Cultural and Special Events: The magic of the arts ... close to home
Jazz prodigy Esperanza Spalding
Bunny Halton -Subkis, UNC Asheville’s Cultural and Special Events director, has an eye for rising stars.
“We try to bring artists and speakers who are on the edge of the trends, who are just about to hit it big,” she said about the performing artists and speakers she brings to Asheville each year.
While the Cultural and Special Events series brings performers with national and international flair to campus, the university has some of its own rising stars.
Concerts are held in Lipinsky Auditorium. General admission is $5. For more information, call 828.251.6432 or visit unca.edu/music/calendar.htm.
Thursday, Nov. 19
Sunday, Nov. 22
Sunday, Dec. 6 4 p.m. Annual Holiday Concert
Performances are held in Carol Belk Theatre. General admission tickets are $10. For tickets, show times and more information, call 828.232.2291.
“And a Child Shall Lead” by Michael Slade
“The Trestle at Pope Lick Creek” by Naomi Wallace
“The Trojan Women” by Euripides
Recently, she was ahead of even the White House when she booked jazz musician Esperanza Spalding to perform. The young bassist, vocalist and bandleader went mainstream last February when she played for President Barack Obama and special guests as part of a small group of musicians honoring Stevie Wonder. She’ll take the Lipinsky Auditorium stage on March 2, 2010, after tour stops at Carnegie Hall, the Monterey Jazz Festival and Ronnie Scott’s in London.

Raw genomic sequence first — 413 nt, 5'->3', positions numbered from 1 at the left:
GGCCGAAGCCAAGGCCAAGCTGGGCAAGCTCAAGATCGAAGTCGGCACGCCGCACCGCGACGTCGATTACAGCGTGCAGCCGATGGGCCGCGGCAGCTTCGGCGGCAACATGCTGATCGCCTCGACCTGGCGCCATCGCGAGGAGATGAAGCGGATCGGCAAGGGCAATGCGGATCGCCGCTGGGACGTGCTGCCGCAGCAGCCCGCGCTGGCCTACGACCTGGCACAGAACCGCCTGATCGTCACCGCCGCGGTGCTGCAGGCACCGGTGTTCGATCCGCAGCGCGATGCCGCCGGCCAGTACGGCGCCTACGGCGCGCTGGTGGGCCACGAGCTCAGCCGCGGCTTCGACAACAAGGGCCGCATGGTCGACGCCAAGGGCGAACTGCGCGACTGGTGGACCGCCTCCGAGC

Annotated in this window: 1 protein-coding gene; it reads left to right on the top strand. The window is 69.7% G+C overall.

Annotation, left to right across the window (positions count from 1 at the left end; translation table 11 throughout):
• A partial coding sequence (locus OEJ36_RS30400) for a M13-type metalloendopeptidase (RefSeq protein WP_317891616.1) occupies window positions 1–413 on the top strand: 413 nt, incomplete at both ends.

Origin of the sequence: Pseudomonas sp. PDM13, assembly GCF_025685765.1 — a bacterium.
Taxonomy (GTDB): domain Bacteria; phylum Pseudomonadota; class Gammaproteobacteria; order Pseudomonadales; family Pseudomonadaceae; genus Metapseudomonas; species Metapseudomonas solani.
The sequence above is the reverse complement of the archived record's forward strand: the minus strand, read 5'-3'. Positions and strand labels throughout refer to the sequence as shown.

Besides rising stars, Halton-Subkis says she looks for artists and speakers who cross boundaries. “We’re able to take a chance and do some things that extend the arts scene in Asheville,” she said.
That was certainly the case with two artists earlier in the season—The Nagata Shachu Japanese taiko drumming ensemble and Daniel Bernard Roumain, a classically-trained violinist who combines classical music with funk, rock, hip-hop, turntables and beat-boxing.
“A lot of universities offer entertainment and escape,” said Ed Katz, associate provost and dean of university programs. “What we’re trying to provide here are opportunities for students to stretch themselves intellectually, culturally and aesthetically.
“Most of the artists conduct workshops and visit classes,” Katz said. “Our students can get up close and understand where their creative process comes from, how they think about what they do.”